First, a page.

The Marginalized Majority: Claiming Our Power in a Post-Truth America
Onnesha Roychoudhuri argues in The Marginalized Majority that Trump and Trumpians, despite the strong tide on which they came into power, are in fact in the minority. The groups that have previously been considered to be the minority in America are in fact part of an overwhelming majority–when united together. Roychoudhuri compellingly argues that we must resist feelings of helplessness and cynicism and instead take any small opportunities we have to act locally to make a difference–even if it’s just making sure all of your friends and family vote. She argues forcefully that cynicism only perpetuates the current situation by allowing people to remove themselves from accountability.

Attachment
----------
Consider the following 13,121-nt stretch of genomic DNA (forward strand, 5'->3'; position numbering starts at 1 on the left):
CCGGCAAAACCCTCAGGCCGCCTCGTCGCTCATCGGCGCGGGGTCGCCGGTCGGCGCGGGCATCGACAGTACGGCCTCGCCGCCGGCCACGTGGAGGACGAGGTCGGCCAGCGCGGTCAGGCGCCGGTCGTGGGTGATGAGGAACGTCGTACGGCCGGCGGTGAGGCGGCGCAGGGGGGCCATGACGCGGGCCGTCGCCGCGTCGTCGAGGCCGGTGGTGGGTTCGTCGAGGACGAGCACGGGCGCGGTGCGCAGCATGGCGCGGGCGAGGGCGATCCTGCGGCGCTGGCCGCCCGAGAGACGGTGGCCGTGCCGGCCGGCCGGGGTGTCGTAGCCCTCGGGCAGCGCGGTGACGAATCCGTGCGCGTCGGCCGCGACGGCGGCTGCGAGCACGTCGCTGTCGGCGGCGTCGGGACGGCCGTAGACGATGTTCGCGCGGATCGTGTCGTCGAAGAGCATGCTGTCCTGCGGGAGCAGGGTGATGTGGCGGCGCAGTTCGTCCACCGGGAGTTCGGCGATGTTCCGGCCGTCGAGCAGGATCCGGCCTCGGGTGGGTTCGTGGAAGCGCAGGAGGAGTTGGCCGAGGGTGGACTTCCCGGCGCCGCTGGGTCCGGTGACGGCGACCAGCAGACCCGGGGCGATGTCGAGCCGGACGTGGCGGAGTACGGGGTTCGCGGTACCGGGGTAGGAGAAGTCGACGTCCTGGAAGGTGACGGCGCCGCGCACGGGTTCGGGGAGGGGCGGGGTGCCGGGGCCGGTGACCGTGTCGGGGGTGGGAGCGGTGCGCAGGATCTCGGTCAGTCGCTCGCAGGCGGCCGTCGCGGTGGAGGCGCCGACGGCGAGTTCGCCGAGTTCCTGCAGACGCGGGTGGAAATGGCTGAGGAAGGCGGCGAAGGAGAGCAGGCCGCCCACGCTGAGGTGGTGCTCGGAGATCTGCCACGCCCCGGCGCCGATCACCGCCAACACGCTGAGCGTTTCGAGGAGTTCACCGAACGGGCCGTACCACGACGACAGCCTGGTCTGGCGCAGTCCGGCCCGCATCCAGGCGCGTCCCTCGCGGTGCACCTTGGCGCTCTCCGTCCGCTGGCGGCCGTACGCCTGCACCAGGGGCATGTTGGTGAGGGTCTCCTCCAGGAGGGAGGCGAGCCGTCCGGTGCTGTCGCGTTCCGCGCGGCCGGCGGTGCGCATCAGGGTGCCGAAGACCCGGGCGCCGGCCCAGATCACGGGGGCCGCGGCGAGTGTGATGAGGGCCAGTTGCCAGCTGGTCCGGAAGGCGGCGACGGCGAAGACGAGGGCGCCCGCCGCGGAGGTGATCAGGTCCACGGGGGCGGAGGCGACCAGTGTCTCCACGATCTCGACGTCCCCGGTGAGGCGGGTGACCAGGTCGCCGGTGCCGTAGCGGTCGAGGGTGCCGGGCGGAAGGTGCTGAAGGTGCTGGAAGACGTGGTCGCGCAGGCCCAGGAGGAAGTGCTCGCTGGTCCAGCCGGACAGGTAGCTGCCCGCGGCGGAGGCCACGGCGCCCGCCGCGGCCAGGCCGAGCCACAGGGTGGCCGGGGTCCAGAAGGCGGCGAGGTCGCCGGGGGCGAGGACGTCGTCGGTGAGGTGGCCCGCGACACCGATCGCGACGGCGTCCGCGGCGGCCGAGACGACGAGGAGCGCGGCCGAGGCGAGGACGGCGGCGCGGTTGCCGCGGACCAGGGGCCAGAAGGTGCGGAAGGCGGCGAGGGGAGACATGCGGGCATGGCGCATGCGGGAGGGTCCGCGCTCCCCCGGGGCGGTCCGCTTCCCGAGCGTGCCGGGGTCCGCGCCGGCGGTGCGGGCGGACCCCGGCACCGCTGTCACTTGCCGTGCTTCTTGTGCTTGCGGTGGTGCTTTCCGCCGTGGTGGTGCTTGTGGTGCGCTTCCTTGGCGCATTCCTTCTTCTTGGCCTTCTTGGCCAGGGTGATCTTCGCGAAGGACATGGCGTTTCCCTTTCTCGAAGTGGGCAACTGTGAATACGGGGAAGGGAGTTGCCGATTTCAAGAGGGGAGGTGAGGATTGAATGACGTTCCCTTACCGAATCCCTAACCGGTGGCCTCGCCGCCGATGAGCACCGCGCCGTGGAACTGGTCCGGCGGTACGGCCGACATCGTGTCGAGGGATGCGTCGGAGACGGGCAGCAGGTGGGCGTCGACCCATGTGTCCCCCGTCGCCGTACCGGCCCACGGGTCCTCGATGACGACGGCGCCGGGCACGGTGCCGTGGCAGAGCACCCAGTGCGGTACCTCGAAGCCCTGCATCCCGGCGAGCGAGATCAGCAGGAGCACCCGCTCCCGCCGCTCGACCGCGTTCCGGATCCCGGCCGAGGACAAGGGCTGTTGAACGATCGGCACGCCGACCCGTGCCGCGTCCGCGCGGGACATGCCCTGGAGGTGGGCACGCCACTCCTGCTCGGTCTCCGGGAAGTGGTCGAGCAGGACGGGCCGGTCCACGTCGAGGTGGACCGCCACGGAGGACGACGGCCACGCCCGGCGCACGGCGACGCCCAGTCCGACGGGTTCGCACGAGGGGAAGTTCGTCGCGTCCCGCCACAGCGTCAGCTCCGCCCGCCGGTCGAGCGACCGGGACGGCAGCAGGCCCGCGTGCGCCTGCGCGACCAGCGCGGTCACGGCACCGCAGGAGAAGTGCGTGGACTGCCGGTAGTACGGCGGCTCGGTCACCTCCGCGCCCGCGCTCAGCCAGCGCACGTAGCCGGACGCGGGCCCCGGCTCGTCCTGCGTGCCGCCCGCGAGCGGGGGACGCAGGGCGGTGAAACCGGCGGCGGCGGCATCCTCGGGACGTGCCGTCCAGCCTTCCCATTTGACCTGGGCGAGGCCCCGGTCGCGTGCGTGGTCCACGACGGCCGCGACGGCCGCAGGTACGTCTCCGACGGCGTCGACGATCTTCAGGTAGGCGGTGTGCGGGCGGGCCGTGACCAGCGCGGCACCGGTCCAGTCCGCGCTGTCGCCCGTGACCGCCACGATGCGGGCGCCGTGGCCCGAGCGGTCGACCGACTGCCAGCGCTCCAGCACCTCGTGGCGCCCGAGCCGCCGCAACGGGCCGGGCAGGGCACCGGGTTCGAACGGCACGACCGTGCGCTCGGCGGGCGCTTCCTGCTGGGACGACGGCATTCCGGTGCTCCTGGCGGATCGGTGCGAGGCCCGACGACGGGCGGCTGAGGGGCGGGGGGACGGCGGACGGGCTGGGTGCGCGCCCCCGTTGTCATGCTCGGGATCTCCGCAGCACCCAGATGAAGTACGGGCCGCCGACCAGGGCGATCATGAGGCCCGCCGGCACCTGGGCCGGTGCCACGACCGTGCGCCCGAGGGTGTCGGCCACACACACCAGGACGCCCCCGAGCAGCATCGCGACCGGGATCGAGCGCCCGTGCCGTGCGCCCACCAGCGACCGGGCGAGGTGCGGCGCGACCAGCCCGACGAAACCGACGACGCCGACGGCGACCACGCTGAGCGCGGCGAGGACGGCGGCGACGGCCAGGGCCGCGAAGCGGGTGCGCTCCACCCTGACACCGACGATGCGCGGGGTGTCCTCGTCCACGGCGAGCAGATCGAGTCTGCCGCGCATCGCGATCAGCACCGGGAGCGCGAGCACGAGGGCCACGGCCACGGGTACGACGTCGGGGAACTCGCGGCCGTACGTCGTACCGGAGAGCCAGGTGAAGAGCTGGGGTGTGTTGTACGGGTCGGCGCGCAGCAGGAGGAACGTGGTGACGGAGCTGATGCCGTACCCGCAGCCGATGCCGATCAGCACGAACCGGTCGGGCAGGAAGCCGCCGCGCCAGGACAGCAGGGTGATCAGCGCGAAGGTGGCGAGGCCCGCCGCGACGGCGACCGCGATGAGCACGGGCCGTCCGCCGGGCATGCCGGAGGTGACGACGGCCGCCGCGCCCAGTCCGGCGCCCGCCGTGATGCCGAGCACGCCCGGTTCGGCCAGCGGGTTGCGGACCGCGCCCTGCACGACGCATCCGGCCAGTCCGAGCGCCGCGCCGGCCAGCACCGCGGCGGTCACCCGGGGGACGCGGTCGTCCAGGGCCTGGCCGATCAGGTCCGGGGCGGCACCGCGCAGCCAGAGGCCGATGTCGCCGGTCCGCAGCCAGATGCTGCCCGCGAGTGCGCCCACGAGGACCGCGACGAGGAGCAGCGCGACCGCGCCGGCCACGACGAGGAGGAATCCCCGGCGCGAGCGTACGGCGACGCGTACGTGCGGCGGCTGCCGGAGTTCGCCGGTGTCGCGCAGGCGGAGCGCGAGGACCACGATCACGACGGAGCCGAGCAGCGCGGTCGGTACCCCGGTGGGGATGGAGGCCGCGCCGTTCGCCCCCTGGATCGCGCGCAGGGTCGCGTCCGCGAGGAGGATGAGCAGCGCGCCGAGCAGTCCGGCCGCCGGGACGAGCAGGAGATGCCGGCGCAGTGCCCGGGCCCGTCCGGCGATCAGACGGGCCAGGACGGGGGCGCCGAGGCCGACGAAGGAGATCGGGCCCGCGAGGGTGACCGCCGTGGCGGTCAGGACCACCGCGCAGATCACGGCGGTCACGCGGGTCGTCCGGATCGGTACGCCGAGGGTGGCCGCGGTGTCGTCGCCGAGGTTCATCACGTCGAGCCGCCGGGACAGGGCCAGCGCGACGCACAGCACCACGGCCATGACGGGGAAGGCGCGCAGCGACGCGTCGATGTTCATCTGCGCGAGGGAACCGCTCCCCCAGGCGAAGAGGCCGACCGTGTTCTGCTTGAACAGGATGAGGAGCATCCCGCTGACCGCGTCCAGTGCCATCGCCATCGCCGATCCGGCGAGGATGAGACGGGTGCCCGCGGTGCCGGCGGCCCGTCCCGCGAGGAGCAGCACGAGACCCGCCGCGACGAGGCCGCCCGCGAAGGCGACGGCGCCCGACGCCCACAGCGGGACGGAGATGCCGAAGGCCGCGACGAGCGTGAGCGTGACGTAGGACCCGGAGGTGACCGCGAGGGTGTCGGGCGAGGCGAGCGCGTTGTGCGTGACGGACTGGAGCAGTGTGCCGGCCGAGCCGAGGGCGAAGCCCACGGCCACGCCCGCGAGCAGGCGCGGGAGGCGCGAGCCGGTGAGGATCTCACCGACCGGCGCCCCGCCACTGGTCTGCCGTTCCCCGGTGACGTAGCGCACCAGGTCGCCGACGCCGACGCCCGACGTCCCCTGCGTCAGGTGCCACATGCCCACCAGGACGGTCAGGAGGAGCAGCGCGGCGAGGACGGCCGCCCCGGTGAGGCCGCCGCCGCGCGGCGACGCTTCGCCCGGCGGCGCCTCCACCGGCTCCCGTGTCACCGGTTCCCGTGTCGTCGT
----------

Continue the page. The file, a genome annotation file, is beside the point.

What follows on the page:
I personally can tend toward the despairing and cynical, so I found Roychoudhuri’s message relevant and encouraging. While it could be seen as overly idealistic, the book makes a strong critique of the politics of cynicism as not just intellectually lazy but reprehensible in its use as an excuse for detachment and inaction. Message received.
Roychoudhuri’s book is engaging, compelling, and smart reading. Recommended, particularly to those feeling discouraged in the current political climate.
Chris Hayden has been working at City Book Review since 2012, so that makes him the keeper of knowledge. He manages the office and book reviewers (all 200 of them!), which is no small feat. If you’re looking at the book reviews here, you’re seeing them because he sent the books out for review. Without him, this place would fall apart, because no one else in the office knows how to use the postage machine. Two words: job security.
|Page Count||224 pages|
|Amazon||Buy this Book|
|Category||Current Events & Politics|